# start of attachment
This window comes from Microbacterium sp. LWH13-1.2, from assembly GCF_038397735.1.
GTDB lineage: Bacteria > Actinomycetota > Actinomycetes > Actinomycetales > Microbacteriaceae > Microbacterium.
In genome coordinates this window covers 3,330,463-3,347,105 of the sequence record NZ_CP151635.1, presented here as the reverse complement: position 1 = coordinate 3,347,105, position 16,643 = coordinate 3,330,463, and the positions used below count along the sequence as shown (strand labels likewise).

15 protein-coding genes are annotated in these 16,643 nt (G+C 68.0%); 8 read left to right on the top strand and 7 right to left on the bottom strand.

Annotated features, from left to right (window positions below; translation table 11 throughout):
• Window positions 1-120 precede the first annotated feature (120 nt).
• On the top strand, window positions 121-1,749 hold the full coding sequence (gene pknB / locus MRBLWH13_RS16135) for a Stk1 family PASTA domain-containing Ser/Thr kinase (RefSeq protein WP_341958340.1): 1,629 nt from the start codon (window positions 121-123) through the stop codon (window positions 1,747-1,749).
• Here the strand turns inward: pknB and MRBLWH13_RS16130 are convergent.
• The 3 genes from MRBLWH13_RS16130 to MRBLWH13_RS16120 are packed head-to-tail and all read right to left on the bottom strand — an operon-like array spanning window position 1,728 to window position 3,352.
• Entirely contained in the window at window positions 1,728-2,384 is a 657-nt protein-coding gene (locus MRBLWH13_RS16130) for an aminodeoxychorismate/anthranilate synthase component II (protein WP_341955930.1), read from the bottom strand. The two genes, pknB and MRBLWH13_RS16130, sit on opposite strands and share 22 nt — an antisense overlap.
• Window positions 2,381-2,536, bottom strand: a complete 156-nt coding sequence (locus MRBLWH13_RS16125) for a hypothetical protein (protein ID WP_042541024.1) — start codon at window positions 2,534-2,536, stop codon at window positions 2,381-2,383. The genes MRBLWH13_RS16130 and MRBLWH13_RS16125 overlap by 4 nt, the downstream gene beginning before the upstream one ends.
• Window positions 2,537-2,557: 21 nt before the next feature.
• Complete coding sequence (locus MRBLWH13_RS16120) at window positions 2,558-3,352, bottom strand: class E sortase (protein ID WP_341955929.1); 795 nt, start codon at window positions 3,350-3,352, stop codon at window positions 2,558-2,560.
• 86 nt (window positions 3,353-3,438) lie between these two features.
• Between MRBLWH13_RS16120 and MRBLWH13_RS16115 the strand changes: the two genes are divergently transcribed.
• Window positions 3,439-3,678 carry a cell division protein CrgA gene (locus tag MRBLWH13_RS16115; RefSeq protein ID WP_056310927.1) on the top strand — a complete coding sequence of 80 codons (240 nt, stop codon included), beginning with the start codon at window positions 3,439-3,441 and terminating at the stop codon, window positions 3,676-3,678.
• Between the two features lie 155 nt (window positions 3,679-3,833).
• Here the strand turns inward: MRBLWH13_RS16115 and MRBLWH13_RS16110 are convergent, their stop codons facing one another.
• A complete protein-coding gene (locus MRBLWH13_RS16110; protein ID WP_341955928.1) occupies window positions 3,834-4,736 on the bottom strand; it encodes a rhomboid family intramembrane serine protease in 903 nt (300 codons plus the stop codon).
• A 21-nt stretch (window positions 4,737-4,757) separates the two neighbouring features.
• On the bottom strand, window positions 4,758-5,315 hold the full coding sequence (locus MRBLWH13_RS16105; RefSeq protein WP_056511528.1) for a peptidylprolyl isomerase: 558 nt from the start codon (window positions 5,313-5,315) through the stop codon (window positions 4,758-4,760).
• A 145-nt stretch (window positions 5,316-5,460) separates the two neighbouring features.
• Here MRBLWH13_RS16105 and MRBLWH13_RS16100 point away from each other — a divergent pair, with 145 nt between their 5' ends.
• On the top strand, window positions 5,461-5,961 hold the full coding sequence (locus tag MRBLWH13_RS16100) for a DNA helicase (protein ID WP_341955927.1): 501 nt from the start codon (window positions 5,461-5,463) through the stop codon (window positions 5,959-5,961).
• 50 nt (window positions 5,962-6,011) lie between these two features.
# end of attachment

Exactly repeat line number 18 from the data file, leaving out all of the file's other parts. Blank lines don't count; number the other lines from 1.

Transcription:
• Here the strand turns inward: MRBLWH13_RS16115 and MRBLWH13_RS16110 are convergent, their stop codons facing one another.